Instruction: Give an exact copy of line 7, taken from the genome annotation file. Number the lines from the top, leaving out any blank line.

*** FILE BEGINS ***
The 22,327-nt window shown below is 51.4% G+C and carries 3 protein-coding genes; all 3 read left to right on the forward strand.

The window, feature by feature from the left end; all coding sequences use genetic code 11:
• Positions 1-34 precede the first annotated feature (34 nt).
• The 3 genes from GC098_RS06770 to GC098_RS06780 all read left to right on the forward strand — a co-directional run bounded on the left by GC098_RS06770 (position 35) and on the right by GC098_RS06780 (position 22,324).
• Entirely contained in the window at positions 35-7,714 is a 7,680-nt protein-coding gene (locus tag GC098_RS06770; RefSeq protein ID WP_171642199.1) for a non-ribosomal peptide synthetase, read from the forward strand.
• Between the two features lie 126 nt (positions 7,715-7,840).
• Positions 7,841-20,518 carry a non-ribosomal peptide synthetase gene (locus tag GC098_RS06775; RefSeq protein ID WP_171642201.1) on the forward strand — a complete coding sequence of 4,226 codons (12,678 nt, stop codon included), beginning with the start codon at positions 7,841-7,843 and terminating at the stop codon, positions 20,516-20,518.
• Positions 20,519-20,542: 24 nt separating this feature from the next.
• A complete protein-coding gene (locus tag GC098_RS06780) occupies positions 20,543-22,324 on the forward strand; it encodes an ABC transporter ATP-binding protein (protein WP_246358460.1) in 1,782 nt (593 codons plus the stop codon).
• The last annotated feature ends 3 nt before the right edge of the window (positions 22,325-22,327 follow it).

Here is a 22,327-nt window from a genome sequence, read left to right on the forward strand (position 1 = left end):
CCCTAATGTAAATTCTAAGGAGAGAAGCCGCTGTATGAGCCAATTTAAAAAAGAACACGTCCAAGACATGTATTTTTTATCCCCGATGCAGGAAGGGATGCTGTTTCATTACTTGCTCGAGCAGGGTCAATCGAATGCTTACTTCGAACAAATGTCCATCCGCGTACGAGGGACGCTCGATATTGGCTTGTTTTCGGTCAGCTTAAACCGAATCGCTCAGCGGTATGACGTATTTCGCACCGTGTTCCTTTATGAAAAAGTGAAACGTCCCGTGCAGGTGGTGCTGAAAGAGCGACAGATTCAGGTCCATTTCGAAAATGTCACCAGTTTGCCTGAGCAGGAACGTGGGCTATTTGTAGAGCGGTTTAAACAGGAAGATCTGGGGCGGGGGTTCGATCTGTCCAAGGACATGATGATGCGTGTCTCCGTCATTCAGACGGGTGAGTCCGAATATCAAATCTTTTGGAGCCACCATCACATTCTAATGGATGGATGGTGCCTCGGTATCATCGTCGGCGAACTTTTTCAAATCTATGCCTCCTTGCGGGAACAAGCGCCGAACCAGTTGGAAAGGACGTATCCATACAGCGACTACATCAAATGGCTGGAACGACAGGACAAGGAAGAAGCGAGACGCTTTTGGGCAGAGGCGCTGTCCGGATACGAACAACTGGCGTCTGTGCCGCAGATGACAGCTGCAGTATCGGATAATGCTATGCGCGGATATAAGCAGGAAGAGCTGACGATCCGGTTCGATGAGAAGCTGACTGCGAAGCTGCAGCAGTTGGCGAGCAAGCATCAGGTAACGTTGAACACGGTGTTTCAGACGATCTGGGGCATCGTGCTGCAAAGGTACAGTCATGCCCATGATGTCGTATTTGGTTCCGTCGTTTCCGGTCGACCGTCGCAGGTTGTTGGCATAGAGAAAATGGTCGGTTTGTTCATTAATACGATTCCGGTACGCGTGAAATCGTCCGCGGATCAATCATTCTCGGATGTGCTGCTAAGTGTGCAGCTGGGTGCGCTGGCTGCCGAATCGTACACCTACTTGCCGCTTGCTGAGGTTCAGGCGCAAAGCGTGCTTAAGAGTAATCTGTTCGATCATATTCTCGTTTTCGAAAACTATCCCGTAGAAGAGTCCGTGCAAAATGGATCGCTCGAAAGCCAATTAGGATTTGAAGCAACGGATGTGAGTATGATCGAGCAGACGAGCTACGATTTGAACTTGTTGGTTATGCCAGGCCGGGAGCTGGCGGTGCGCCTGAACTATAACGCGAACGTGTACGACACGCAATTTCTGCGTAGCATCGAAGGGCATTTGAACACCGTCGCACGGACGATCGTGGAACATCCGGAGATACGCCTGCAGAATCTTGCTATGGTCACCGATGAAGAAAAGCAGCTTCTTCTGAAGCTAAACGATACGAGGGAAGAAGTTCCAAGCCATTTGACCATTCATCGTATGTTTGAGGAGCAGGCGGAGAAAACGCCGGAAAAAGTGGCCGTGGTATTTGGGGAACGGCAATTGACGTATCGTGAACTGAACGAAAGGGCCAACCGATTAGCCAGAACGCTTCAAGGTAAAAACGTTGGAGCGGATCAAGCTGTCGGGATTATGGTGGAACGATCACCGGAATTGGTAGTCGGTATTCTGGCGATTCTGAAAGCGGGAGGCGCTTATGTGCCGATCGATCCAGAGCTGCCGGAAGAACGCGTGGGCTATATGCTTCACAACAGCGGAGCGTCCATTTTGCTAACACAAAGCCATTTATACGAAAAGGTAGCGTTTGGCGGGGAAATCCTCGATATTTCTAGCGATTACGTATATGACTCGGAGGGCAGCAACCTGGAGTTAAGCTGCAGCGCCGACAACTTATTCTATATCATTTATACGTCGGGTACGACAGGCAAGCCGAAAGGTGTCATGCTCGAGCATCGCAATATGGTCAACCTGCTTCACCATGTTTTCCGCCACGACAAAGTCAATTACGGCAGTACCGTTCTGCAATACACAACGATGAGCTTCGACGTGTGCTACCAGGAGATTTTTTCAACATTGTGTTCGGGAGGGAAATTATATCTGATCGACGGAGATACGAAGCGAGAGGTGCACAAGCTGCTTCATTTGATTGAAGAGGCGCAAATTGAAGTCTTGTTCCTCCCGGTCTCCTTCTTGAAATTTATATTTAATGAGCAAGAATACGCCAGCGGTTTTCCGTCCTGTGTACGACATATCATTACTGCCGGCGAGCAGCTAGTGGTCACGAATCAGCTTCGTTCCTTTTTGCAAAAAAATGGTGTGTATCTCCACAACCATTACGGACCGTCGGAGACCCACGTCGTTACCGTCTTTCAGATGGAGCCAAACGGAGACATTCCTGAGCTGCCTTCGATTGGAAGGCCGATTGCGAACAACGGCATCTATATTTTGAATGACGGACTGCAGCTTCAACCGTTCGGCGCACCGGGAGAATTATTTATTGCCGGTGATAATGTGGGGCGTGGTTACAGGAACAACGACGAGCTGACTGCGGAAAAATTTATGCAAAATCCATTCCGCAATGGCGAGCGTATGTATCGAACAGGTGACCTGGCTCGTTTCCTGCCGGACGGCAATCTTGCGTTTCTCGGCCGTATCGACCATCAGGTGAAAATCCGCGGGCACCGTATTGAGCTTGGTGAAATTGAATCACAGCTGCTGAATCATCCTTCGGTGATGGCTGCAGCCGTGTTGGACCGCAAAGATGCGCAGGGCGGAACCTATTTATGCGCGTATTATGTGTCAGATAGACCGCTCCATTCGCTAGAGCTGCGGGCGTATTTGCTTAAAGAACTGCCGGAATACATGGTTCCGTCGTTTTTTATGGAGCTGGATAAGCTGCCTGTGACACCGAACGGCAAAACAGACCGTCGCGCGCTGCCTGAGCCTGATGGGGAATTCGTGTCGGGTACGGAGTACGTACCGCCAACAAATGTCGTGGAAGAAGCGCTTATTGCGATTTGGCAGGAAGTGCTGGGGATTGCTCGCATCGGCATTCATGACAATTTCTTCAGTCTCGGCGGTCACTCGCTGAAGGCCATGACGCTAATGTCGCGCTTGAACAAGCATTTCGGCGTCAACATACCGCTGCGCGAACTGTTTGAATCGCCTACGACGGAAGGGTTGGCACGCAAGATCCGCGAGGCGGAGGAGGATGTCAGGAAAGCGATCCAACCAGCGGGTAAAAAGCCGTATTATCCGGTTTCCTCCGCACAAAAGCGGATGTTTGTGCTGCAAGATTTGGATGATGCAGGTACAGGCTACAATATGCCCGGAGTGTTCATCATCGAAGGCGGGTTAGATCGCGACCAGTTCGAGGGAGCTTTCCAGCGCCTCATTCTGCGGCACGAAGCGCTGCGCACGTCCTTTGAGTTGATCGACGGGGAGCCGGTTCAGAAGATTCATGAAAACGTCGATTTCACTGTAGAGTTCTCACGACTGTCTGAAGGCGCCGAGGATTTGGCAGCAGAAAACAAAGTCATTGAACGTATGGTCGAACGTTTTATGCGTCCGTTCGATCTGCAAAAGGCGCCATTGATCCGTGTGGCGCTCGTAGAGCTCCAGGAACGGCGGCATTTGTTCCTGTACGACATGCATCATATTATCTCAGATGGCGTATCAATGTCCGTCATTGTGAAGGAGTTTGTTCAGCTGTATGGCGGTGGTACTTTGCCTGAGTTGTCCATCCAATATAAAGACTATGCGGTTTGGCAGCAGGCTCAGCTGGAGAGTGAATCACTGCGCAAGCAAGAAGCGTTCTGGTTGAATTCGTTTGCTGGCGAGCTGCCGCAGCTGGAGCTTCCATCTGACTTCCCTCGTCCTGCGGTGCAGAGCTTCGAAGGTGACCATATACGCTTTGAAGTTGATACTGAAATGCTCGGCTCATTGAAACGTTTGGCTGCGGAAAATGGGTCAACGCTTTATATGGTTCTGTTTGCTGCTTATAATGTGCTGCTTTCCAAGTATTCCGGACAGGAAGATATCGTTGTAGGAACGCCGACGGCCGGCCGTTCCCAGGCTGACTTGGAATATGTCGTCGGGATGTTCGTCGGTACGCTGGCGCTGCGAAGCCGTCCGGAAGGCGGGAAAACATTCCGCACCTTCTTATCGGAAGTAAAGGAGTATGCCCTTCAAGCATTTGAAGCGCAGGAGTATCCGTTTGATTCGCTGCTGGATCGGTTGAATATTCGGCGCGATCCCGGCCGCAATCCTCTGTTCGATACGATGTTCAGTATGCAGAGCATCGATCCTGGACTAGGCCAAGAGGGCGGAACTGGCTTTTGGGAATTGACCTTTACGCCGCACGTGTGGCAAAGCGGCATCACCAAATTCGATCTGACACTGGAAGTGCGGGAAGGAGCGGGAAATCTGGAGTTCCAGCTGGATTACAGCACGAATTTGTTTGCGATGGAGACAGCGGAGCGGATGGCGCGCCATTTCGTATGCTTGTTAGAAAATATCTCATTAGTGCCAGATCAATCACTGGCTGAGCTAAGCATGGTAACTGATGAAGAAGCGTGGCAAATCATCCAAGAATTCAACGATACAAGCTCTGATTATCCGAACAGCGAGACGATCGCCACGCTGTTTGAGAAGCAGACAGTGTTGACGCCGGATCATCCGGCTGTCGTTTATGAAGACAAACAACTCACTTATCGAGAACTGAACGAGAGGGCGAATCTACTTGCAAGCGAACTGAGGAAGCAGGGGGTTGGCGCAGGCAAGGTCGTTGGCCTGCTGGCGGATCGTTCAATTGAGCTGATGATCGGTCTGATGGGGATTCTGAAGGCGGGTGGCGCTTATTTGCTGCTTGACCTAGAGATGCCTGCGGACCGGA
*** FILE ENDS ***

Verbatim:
• Positions 7,841-20,518 carry a non-ribosomal peptide synthetase gene (locus tag GC098_RS06775; RefSeq protein ID WP_171642201.1) on the forward strand — a complete coding sequence of 4,226 codons (12,678 nt, stop codon included), beginning with the start codon at positions 7,841-7,843 and terminating at the stop codon, positions 20,516-20,518.